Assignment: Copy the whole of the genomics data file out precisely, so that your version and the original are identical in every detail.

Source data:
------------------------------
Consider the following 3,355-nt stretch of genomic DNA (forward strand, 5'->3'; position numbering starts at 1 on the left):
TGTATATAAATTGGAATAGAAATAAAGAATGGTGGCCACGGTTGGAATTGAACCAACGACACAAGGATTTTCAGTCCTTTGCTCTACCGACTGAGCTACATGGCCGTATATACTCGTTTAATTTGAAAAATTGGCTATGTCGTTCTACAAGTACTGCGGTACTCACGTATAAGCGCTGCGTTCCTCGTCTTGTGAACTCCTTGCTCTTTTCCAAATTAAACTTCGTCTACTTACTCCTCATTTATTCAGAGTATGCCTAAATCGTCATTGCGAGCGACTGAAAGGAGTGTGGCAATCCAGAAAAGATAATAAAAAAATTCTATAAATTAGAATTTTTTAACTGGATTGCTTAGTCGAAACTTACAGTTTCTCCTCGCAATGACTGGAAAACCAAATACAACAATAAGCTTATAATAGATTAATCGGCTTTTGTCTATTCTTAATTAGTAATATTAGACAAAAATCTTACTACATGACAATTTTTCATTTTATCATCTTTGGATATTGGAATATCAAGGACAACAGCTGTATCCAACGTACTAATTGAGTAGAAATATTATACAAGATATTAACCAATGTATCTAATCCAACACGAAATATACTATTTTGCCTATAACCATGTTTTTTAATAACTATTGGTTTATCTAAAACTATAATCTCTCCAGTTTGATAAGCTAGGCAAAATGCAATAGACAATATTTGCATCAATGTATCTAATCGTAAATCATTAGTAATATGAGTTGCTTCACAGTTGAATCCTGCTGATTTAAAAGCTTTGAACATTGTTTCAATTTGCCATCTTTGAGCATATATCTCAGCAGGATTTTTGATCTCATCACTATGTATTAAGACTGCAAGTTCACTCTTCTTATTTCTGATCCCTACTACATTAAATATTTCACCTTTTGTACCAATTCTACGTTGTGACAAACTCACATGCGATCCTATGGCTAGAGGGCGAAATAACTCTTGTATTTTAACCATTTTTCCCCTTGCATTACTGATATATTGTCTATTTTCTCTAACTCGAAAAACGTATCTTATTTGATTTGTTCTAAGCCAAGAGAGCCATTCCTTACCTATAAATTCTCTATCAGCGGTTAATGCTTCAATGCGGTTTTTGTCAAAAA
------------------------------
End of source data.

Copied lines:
Consider the following 3,355-nt stretch of genomic DNA (forward strand, 5'->3'; position numbering starts at 1 on the left):
TGTATATAAATTGGAATAGAAATAAAGAATGGTGGCCACGGTTGGAATTGAACCAACGACACAAGGATTTTCAGTCCTTTGCTCTACCGACTGAGCTACATGGCCGTATATACTCGTTTAATTTGAAAAATTGGCTATGTCGTTCTACAAGTACTGCGGTACTCACGTATAAGCGCTGCGTTCCTCGTCTTGTGAACTCCTTGCTCTTTTCCAAATTAAACTTCGTCTACTTACTCCTCATTTATTCAGAGTATGCCTAAATCGTCATTGCGAGCGACTGAAAGGAGTGTGGCAATCCAGAAAAGATAATAAAAAAATTCTATAAATTAGAATTTTTTAACTGGATTGCTTAGTCGAAACTTACAGTTTCTCCTCGCAATGACTGGAAAACCAAATACAACAATAAGCTTATAATAGATTAATCGGCTTTTGTCTATTCTTAATTAGTAATATTAGACAAAAATCTTACTACATGACAATTTTTCATTTTATCATCTTTGGATATTGGAATATCAAGGACAACAGCTGTATCCAACGTACTAATTGAGTAGAAATATTATACAAGATATTAACCAATGTATCTAATCCAACACGAAATATACTATTTTGCCTATAACCATGTTTTTTAATAACTATTGGTTTATCTAAAACTATAATCTCTCCAGTTTGATAAGCTAGGCAAAATGCAATAGACAATATTTGCATCAATGTATCTAATCGTAAATCATTAGTAATATGAGTTGCTTCACAGTTGAATCCTGCTGATTTAAAAGCTTTGAACATTGTTTCAATTTGCCATCTTTGAGCATATATCTCAGCAGGATTTTTGATCTCATCACTATGTATTAAGACTGCAAGTTCACTCTTCTTATTTCTGATCCCTACTACATTAAATATTTCACCTTTTGTACCAATTCTACGTTGTGACAAACTCACATGCGATCCTATGGCTAGAGGGCGAAATAACTCTTGTATTTTAACCATTTTTCCCCTTGCATTACTGATATATTGTCTATTTTCTCTAACTCGAAAAACGTATCTTATTTGATTTGTTCTAAGCCAAGAGAGCCATTCCTTACCTATAAATTCTCTATCAGCGGTTAATGCTTCAATGCGGTTTTTGTCAAAAA